I thought to offer this story from David Koch about how he made his billions, “You might ask: How does David Koch happen to have the wealth to be so generous? Well, let me tell you a story. It all started when I was a little boy. One day, my father gave me an apple. I soon sold it for five dollars and bought two apples and sold them for ten. Then I bought four apples and sold them for twenty. Well, this went on day after day, week after week, month after month, year after year, until my father died and left me three hundred million dollars!” moving on to point out that the family patriarch Fred Koch, a founding member of the John Birch Society, had acquired his fortune by winning patent infringement suits and using that technology to build refinery infrastructure for Stalin’s Soviet Union and Hitler’s Nazi Germany.
This, I thought, would serve as a nice segue into the list of the many environmental violations Koch Industries has been fined for like “$8 million for illegally dumping a million gallons of wastewater and spilling some 600,000 gallons of fuel into a wetland and the nearby Mississippi River” (Schulman’s Sons of Wichita). The list is a long one since the Koch-owned Georgia Pacific is one of the largest polluters in the United States and the Pine Bend refinery has had chronic infractions.
Then too, there are the reports in Schulman’s book and Jane Mayer’s Dark Money of the many lawsuits against the Kochs for things like stealing oil from Indian reservations or the case where the Kochs were found guilty “of nearly 25,000 false claims against the government” with possible penalties of more than $200 million. Google “Kochs and environmental violations” on sites like the Center for Public Integrity — the results are depressing.
There is no question that the Kochs have been generous benefactors. They contribute large amounts to the arts and to medical research, although their charity puts one in mind of the practice of buying indulgences from the medieval church.
Mayer and others document that much of the money in the various Koch charitable enterprises resides there not so much as the result of a generous spirit but as a sophisticated way of avoiding tax liabilities while still controlling the use, distribution, and effects of the money; the use of foundations as tax avoidance schemes by the wealthiest families in America is a scandal unto itself.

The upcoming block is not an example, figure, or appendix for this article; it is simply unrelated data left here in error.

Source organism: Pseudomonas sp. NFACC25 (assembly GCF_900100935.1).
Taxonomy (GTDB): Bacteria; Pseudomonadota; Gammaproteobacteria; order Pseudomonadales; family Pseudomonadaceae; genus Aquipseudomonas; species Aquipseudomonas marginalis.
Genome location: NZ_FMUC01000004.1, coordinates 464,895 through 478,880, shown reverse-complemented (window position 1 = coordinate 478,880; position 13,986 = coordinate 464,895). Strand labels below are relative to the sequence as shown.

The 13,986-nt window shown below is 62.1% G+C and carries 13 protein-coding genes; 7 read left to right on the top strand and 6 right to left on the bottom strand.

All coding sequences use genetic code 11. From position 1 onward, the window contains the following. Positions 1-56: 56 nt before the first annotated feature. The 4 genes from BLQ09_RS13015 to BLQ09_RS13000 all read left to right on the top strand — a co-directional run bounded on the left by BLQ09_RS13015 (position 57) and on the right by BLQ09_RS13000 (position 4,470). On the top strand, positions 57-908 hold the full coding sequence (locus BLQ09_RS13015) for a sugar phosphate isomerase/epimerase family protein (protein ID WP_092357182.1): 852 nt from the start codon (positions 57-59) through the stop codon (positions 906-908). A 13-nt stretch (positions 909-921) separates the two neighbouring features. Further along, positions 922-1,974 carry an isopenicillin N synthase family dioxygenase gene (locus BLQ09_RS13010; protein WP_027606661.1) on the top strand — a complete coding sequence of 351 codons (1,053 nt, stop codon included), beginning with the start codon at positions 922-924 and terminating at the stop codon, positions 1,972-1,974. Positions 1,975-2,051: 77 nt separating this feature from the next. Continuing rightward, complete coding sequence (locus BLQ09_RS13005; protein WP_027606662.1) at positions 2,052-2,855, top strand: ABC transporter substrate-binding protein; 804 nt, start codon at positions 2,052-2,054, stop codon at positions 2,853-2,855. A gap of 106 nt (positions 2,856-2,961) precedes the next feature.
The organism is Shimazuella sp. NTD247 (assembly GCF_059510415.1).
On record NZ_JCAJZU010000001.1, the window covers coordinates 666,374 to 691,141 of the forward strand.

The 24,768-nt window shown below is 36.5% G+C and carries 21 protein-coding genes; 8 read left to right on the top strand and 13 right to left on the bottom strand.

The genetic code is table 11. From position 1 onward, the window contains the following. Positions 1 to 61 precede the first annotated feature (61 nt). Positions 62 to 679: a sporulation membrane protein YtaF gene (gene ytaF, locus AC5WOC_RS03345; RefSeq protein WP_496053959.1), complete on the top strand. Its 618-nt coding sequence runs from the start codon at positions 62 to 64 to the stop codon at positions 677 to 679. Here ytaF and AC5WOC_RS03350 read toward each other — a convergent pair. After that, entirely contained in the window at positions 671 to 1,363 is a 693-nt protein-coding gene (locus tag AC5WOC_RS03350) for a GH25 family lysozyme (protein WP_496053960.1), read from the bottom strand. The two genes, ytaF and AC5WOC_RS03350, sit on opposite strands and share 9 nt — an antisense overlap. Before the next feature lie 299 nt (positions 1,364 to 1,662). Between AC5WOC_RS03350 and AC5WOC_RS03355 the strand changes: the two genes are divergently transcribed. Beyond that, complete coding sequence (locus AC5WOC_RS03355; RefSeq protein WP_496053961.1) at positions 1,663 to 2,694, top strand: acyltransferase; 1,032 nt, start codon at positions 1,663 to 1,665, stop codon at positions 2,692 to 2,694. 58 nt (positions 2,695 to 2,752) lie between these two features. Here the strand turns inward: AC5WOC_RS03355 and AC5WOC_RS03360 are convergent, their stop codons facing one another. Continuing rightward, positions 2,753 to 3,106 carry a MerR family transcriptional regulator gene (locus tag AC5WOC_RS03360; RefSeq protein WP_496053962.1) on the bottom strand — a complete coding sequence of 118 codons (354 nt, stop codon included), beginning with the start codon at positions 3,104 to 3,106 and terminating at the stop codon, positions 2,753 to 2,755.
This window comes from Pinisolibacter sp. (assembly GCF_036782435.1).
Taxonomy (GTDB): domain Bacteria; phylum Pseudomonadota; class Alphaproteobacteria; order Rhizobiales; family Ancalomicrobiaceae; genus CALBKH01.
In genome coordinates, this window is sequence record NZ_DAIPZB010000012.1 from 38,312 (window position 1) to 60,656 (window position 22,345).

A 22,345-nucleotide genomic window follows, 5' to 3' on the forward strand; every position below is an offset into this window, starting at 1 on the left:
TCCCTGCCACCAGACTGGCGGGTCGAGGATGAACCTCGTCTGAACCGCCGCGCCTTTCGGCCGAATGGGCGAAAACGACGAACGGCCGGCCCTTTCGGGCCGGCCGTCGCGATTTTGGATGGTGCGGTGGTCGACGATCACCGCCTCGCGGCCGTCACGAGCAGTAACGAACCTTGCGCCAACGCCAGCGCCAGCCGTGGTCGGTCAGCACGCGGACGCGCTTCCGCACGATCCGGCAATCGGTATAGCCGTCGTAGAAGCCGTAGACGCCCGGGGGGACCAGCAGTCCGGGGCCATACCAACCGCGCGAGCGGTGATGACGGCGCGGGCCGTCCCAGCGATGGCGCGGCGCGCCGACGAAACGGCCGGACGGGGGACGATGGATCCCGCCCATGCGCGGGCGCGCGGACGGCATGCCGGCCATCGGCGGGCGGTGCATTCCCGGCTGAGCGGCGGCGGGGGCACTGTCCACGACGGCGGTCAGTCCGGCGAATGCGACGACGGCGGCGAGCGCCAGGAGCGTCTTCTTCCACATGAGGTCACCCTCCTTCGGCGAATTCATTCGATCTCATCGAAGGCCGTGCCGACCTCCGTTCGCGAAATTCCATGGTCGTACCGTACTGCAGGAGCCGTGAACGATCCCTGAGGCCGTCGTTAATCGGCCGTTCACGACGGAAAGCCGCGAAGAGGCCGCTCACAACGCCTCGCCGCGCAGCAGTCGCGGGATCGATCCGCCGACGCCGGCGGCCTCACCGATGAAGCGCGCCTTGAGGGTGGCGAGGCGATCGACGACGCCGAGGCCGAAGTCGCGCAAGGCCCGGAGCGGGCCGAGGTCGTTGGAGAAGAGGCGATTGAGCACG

The Koch distributions to institutions of higher learning and non-profit think tanks really aren’t charitable contributions in any meaningful sense of the word. These “gifts” are meant to buy leverage. The Kochs have funded entities like ALEC and other non-profit lobbying organizations with a clear business purpose in mind. Think tanks like the Heritage Foundation and the Cato Institute provide research designed to support Koch political and business positions. It has been well documented that grants to universities are intended to provide indoctrination in specific aspects of the economics and political science disciplines — the Mercatus Institute at George Mason University has been characterized as, “a policy shop posing as a university.”
But while preparing this commentary I came across a wonderful essay in the current Harper’s by the novelist and essayist Marilynn Robinson. Robinson is not your standard liberal, as an essayist she is forthright and strong, bent on re-examining the Calvinist ethic — strong medicine for an agnostic like me but worth reading and considering. She is also a passionate educator who teaches at the University of Iowa.
“Save Our Public Universities: In defense of America’s best idea” is a piece that anyone who cares about public education should read. The political philosopher Michael Sandel observes that we have become a market society, not merely a market economy. Robinson picks up on this theme observing that we are no longer citizens but simply taxpayers or perhaps simply consumers of government. She says, “While the Citizen can entertain aspirations for the society as a whole and take pride in its achievements, the Taxpayer, as presently imagined, simply does not want to pay taxes.”
Perhaps this describes why our public universities have more and more become businesses seeking out deals like the one the Kochs are offering. Let us not delude ourselves into thinking this is anything other than a business deal, in exchange for $2 million the Kochs buy the economics department at WCU and promote a brand of economics that devalues public institutions. As Robinson observes:
Obviously I am critical of the universities too. They give prestige to exactly the kind of thinking that undermines their own existence as humanist institutions, especially in economics but also in many fields that are influenced by economics, for example psychologies that subject all actions and interactions to cost-benefit analysis, to — the phrase should make us laugh — rational choice.
Robinson’s essay is well worth the time. Soon we will go to the polls to vote on a $2 billion bond issue to support our public universities in North Carolina. That’s a wise investment, but we lessen and demean it when we pursue money from the Kochs to promote self-serving fringe ideologies that undermine the fundamental purpose and ethic of a public university.